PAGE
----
En EspaŅol

Q. Who is Mr. Smarty Plants?

A: There are those who suspect Wildflower Center volunteers are the culpable and capable culprits. Yet, others think staff members play some, albeit small, role. You can torture us with your plant questions, but we will never reveal the Green Guru's secret identity.

Help us grow by giving to the Plant Database Fund or by becoming a member

Did you know you can access the Native Plant Information Network with your web-enabled smartphone?

Share

Ask Mr. Smarty Plants

Ask Mr. Smarty Plants is a free service provided by the staff and volunteers at the Lady Bird Johnson Wildflower Center.

Search Smarty Plants
    
 
See a list of all Smarty Plants questions
Can't find the answer in our existing FAQs, submit a question to Mr. Smarty Plants.
Need help with plant identification, visit the plant identification page.
 
rate this answer
1 rating

Tuesday - August 31, 2004

From: Philadelphia, PA
Region: Mid-Atlantic
Topic: Non-Natives
Title: Care of non-native, hybrid petunias
Answered by: Stephen Brueggerhoff

QUESTION:

I have a beautiful Petunia Tiny Tunia Violet plant which has been flowering nicely (in sun and shade environment). Suddenly, a few days ago, it began to look like it's dying--stalks all dried out. Is this normal? I have kept it moist. Should I cut it back and will it bloom next year? It is a perennial, isn't it?

ANSWER:

Hybrid garden petunias should be watered regularly, placed in well-draining, compost enriched soil. The plant may be responding to too much water; stem die-back like you have described is the result of a vascular problem, resulting from roots drying out from too little water, or root rot from too much water. The roots may also be affected by a soil fungal pathogen. If the roots die, then there is no nutrient and water delivery to the stems/vegetative tissue, causing the vegetative tissue to die. If the soil is remaining moist, allow the soil to dry out a bit and water sparingly. You may have to propagate vegetatively if the plant is in continual decline. You can reference this website for more information about petunia horticulture.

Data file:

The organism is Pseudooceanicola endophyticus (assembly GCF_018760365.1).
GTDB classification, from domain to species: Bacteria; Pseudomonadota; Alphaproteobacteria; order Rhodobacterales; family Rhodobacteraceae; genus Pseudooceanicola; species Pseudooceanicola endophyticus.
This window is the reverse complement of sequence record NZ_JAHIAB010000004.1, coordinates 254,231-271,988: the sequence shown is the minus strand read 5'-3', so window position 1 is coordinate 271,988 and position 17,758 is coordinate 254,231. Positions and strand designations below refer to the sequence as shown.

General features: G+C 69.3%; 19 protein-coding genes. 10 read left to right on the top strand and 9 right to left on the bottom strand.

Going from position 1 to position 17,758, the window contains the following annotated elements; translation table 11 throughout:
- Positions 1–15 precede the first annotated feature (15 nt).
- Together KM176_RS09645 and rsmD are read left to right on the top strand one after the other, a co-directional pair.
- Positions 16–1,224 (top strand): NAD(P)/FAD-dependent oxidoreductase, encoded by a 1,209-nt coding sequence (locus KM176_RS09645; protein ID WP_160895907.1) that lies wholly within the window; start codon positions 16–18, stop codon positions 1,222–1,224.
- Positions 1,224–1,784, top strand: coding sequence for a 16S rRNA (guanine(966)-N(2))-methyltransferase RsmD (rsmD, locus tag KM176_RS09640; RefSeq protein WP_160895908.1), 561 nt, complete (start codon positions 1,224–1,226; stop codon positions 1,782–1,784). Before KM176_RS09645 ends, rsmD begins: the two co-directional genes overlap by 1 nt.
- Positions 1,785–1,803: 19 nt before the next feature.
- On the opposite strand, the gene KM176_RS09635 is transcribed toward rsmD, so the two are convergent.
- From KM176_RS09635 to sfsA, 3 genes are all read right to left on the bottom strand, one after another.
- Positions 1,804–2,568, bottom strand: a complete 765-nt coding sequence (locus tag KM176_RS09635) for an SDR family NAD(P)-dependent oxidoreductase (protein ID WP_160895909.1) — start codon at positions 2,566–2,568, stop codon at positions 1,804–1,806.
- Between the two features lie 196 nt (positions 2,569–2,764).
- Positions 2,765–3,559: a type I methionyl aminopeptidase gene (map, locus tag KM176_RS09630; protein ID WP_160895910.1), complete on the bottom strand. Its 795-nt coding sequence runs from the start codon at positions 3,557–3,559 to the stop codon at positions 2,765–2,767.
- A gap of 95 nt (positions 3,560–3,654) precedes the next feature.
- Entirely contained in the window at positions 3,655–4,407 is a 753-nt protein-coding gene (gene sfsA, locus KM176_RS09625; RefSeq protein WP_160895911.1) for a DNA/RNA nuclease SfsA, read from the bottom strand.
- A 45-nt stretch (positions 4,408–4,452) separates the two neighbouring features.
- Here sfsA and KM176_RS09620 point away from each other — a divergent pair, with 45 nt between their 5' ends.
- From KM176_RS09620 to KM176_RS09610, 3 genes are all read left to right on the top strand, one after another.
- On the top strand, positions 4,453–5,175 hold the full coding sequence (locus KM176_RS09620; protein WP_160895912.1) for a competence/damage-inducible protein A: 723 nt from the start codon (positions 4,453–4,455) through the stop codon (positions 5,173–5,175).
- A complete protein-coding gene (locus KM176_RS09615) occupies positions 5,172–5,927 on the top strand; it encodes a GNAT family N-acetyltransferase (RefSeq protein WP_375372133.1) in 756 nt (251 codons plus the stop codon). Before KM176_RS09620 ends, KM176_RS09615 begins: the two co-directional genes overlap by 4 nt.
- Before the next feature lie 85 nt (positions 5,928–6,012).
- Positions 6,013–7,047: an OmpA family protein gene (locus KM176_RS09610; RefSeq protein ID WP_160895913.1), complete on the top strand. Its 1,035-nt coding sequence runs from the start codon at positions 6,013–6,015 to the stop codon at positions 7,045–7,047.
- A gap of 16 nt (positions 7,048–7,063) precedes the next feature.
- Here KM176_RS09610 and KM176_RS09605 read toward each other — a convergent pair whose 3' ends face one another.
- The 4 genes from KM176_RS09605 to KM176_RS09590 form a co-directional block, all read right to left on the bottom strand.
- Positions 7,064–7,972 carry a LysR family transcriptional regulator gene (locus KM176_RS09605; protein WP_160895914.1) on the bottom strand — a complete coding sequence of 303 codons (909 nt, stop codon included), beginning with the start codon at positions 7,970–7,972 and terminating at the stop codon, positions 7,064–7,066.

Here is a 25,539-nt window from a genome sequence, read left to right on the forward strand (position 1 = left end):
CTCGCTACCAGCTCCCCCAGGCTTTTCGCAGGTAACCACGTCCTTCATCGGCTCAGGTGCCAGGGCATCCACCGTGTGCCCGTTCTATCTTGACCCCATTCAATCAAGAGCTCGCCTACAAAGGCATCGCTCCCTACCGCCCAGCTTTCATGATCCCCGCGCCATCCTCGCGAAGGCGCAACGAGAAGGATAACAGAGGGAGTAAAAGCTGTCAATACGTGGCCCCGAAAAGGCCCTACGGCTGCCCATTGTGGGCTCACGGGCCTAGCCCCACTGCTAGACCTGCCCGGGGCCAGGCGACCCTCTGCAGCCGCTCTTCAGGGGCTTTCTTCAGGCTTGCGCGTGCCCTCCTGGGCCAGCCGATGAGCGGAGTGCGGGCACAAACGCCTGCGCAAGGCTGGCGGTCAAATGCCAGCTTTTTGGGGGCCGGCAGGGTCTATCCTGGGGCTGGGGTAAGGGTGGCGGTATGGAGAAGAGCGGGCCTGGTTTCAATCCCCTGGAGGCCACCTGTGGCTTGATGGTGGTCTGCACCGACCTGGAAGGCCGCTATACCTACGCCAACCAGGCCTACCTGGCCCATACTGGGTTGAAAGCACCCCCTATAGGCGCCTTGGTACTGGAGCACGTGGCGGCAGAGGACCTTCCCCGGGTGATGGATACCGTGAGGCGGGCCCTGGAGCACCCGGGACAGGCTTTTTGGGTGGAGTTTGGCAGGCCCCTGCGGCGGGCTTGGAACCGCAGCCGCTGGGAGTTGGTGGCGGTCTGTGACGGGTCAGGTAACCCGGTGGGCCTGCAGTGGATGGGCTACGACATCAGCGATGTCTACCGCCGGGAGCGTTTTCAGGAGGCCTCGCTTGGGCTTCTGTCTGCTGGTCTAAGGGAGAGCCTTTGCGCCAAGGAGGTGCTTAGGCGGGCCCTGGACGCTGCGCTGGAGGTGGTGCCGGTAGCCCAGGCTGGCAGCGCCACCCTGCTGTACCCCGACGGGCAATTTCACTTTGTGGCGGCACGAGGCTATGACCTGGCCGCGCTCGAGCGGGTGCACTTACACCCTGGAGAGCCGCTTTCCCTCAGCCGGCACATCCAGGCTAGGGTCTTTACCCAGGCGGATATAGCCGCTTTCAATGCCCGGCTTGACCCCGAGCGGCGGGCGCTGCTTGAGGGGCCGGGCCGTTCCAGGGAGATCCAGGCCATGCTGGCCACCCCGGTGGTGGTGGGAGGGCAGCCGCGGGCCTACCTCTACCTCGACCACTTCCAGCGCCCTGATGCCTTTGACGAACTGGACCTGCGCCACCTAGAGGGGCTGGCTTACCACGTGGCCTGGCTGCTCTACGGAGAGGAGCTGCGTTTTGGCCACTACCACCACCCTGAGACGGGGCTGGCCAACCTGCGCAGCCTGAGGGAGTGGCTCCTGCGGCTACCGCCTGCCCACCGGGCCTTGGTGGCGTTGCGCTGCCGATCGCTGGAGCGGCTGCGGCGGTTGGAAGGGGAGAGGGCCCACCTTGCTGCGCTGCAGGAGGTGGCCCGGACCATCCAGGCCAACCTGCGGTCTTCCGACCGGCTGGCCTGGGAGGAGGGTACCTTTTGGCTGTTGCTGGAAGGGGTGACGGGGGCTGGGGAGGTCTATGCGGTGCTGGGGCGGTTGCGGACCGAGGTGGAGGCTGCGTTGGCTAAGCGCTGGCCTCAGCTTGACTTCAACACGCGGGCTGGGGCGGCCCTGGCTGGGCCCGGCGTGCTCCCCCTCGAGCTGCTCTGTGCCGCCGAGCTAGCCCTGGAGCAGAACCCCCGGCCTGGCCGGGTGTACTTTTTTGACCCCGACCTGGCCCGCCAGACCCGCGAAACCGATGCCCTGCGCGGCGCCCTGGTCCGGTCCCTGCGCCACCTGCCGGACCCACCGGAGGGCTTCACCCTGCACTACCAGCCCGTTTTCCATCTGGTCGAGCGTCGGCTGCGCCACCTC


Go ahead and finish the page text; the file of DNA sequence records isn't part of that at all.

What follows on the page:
More Non-Natives Questions

Transplanting non-native yellow lantana in Emerald Isle, NC
August 22, 2010 - We live in Emerald Isle, NC. Can we transplant yellow lantana? It is not really a perennial but appears to be one at the coast. If so, when do you transplant?
view the full question and answer

Problems with non-native Ficus Pumila
October 23, 2008 - I have successfully maintained Ficus Pumila trees indoors for many years. Over the last year my two indoor,5' (in container) ficus trees have developed large brown lesions that turn "papery" befor...
view the full question and answer

Problems with mature Blue Agave in Kenya
December 09, 2012 - I have a mature Agave plant and there is a thin black liquid that looks like oil starting to appear on the leaves. The plant plant seems to be dying (from the bottom up). (The plant is a blue Agave an...
view the full question and answer

Shade ground cover under honeysuckle from Wichita KS
February 21, 2012 - Hi! I know this is a bit odd, but I am trying to find a nontoxic, good ground covering plant that can live in the shade while competing with the roots of a whole bunch of honeysuckle. I have a few ide...
view the full question and answer

Replacement of non-native red tip photinias in Midlothian VA
April 30, 2012 - I need to replace our long lived red tips. They are now diseased. I would like a fast growing bush that I can trim and make a hedge with. Any suggestions
view the full question and answer

Smarty Plants's Facebook profile Support the Wildflower Center by Donating Online or Becoming a Member today.

Mr. Smarty Plants wants you to be his Facebook friend. Click the Facebook icon to add yourself to Mr. Smarty Plants list of friends.
E-NEWSLETTER | BECOME A MEMBER | DONATE NOW | MEDIA | SITEMAP | STAFF
© 2015 Lady Bird Johnson Wildflower Center